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Sejam bem-vindos e bem-vindas a mais um episódio da nossa série de podcasts, o Fluency News! Aqui, você vai treinar a sua escuta e ficar por dentro do que está acontecendo no mundo, sempre com as três principais notícias da semana, tudo em inglês! Ao longo do episódio, nós também adicionamos explicações em português das coisas que achamos que precisam de mais atenção, assim você não perde nenhum detalhe!
No episódio desta semana, nós falamos sobre os documentos que mostram países pedindo por mudanças no relatório da IPCC. Nós falamos sobre a captura de um dos criminosos mais procurados da Colômbia e sobre a proteção de dados pessoais se tornando um direito fundamental no Brasil.
Temos uma página de dicas de inglês no Instagram, vá conferir! @fluencytvingles
Toda semana, temos um novo episódio do Fluency News, não deixe de escutar! See you!
Este episódio foi escrito por Lívia Pond.
What is up, everyone! How are we all doing today? Welcome to another episode of Fluency News! I’m Scott Lowe and this is Fluency Academy’s news podcast, made for you to put your skills to the test!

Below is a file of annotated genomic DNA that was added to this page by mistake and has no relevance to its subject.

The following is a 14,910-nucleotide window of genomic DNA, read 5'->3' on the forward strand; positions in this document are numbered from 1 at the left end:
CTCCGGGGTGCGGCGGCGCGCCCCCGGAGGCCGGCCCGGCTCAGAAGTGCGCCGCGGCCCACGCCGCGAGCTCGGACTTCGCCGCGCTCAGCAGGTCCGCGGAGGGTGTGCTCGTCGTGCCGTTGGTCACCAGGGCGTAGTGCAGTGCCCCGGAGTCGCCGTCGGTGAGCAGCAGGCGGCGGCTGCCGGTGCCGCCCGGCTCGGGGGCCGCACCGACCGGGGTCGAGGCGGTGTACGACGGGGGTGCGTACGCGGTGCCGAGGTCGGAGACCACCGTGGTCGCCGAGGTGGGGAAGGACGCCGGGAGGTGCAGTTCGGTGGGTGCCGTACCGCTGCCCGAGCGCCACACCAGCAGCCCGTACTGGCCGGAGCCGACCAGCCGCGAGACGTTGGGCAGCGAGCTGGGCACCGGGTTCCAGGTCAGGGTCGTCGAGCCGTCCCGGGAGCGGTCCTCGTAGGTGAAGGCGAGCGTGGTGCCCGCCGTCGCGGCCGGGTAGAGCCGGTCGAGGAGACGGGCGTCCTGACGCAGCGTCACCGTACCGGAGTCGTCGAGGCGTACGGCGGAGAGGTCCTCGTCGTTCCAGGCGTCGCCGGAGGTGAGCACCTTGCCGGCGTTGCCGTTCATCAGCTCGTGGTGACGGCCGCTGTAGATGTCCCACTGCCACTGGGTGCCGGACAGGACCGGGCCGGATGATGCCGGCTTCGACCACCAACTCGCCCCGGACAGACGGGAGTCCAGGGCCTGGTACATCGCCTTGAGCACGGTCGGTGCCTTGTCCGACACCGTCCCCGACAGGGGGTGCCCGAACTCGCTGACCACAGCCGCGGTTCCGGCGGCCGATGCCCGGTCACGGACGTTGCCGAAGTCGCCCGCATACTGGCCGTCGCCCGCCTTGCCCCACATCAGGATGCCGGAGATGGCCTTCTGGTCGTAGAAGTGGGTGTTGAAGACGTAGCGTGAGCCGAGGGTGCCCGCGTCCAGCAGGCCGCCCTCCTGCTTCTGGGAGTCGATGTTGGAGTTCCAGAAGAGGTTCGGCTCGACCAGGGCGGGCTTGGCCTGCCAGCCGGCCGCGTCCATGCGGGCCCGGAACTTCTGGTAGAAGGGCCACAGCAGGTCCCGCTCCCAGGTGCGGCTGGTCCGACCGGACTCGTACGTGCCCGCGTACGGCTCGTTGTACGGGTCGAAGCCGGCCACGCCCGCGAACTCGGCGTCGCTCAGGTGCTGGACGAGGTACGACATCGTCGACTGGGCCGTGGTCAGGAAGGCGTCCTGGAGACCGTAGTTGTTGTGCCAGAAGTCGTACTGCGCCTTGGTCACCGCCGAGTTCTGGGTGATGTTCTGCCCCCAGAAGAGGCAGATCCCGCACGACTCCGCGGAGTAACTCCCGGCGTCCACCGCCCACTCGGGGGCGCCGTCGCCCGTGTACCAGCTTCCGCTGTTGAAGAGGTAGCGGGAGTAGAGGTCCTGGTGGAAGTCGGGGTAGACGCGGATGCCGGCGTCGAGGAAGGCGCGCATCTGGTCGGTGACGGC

Here with me, you’ll have the opportunity to practice your listening and comprehension skills, while staying connected to the world.
We’ll cover some of this week’s biggest news stories, and you’ll hear me speak a little Portuguese to explain anything that we think deserves a little more attention. Head over to fluencytv.com to see the transcript of this episode and all of our sources. Now, let’s get started!
We start today’s episode with the leak of documents that show countries are trying to change a scientific report on how to handle climate change. The documents raise questions for the COP26 climate summit taking place in November.